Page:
The KAT6B gene, also known as MOZ2, is a genetic gene that is related to various cancers and other diseases. It is listed in scientific databases such as OMIM, Genet, and PubMed, and has been the subject of numerous articles and research studies. The gene is located in a specific chromosome region and is involved in the regulation of histone activity in cells.

Changes or variants in the KAT6B gene are likely to disrupt the normal function of histones, which can lead to abnormal cell growth and the development of tumors. Some of the conditions associated with KAT6B gene variants include the genitopatellar syndrome, Ohdo syndrome, and coloboma. Additional research and testing are needed to fully understand the role of the KAT6B gene in these diseases.

Therapy-related resources and information on testing for KAT6B gene variants can be found in various health databases and registry resources. The discovery of the KAT6B gene and its related variants has provided important insights into the genetic basis of cancers and other diseases. Researchers say that further investigation into the role of the KAT6B gene could lead to new therapies and treatments for related conditions.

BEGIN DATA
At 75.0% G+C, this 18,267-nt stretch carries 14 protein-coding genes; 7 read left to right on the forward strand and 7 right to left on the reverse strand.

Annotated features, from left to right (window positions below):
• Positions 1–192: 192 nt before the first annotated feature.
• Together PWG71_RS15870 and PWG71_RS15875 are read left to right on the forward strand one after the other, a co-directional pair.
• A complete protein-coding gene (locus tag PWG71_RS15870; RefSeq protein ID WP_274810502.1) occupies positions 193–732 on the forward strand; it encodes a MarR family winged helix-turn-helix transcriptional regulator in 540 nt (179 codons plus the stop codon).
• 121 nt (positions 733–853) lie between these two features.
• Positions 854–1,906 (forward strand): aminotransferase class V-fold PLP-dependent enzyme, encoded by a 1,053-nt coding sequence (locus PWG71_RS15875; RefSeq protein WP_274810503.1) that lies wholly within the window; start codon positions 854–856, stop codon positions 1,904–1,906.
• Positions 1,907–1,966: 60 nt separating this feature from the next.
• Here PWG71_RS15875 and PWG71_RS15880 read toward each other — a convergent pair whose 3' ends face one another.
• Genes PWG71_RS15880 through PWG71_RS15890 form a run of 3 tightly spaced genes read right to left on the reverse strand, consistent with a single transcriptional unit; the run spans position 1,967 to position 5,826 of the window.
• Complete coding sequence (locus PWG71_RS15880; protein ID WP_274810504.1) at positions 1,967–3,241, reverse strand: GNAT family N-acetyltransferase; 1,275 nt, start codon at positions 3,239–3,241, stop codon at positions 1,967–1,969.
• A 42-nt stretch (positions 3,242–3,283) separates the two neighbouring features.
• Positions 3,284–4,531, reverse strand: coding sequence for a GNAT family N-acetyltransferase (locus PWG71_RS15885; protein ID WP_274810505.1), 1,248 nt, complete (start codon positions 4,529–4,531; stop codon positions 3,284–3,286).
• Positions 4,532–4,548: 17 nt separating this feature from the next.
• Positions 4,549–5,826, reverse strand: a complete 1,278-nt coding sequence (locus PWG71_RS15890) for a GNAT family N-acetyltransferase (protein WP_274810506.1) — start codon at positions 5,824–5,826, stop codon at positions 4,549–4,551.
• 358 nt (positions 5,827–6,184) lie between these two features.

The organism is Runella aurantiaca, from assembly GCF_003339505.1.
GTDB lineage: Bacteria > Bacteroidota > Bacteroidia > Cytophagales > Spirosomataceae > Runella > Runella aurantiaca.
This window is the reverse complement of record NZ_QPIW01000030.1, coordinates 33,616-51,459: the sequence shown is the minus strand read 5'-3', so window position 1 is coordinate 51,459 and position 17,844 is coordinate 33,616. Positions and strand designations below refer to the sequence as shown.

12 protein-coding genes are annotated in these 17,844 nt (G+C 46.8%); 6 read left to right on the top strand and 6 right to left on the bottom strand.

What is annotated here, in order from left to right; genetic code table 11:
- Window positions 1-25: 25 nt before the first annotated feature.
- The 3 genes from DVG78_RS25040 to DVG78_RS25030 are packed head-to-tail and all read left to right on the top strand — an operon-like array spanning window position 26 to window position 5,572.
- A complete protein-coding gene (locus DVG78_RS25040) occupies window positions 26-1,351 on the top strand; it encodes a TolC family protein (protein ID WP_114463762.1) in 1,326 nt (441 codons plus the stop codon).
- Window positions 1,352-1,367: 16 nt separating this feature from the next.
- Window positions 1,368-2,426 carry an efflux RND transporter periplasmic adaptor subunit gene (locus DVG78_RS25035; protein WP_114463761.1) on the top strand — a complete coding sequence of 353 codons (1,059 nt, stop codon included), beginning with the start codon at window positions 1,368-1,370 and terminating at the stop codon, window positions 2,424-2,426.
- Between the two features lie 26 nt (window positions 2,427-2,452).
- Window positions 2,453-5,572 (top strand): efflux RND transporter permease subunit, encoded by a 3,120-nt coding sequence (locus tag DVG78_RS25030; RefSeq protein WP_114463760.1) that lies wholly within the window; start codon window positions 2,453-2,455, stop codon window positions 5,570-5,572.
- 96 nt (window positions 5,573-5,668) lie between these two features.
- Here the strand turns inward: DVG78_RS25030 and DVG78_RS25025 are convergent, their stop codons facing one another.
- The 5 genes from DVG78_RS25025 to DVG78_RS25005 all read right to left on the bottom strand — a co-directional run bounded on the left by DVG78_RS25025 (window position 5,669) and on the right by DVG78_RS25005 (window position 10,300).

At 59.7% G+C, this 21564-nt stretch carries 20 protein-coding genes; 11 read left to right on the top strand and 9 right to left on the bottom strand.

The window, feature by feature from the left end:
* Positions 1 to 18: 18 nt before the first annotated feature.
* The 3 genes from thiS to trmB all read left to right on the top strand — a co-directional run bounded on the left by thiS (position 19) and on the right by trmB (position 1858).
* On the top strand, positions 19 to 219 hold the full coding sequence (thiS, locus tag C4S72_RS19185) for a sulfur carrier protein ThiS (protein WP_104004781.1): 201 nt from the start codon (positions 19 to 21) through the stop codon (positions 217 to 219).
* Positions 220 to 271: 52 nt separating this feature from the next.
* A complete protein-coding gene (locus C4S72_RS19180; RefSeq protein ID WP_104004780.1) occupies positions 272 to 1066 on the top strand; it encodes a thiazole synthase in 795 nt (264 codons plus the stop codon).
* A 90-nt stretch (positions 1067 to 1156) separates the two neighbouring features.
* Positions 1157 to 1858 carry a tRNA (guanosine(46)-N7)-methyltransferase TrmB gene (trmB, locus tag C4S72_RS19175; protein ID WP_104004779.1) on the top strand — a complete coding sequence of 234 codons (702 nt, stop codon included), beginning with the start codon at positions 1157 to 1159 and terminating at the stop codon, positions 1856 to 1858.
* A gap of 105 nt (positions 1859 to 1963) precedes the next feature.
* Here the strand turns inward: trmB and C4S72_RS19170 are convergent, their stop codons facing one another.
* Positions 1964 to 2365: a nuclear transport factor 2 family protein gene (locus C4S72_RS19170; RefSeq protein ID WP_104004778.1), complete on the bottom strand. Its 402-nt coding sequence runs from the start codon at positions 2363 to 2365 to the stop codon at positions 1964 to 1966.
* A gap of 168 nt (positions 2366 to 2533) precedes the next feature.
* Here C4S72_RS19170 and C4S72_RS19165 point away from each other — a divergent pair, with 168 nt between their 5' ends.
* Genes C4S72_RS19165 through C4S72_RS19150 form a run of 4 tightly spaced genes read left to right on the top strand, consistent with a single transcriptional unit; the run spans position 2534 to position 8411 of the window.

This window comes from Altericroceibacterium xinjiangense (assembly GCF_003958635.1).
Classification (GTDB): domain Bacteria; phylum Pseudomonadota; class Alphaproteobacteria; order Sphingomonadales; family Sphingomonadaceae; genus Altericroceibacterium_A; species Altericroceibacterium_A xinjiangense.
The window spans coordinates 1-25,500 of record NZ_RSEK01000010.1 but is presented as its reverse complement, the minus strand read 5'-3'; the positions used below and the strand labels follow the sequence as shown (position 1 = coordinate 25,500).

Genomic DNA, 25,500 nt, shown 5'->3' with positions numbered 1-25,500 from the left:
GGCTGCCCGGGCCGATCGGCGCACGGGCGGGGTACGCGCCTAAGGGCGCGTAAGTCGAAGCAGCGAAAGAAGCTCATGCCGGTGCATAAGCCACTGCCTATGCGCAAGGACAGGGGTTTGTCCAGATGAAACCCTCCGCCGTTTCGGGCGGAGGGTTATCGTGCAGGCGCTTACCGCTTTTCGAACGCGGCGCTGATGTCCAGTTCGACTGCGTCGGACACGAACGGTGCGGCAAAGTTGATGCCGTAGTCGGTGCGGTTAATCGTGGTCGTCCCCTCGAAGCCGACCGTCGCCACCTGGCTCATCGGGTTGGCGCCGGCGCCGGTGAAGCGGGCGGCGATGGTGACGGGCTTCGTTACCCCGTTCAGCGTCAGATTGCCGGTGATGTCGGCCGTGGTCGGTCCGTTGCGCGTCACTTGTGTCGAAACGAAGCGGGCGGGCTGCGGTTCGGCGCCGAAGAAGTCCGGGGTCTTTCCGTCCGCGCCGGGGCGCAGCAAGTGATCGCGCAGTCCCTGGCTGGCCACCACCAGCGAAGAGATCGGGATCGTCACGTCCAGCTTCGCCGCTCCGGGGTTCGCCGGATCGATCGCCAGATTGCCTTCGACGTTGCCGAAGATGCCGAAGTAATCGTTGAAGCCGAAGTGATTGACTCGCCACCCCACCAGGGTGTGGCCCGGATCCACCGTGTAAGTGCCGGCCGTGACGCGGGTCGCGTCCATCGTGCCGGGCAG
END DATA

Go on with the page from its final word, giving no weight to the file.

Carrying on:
Genetic changes, such as variants or abnormalities in genes, can have significant effects on an individual’s health. The KAT6B gene, also known as MOZ2, is one gene that has been found to be associated with various health conditions.

Research and scientific articles have provided valuable information about the relationship between genetic changes in the KAT6B gene and specific health conditions. The National Center for Biotechnology Information’s PubMed database is a reliable resource that provides access to these articles. The Online Mendelian Inheritance in Man (OMIM) catalog also lists genetic conditions related to the KAT6B gene.

The KAT6B gene, located on chromosome 10q22.2, plays a crucial role in the regulation of histone activity. Histones are proteins that help compact and organize DNA within cells. Genetic changes affecting the activity of histones can lead to various diseases.

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One health condition related to genetic changes in the KAT6B gene is the genitopatellar syndrome. This syndrome is characterized by abnormalities in the genitourinary and skeletal systems. Genetic testing can identify variants in the KAT6B gene, providing valuable information for diagnosis and treatment of this syndrome.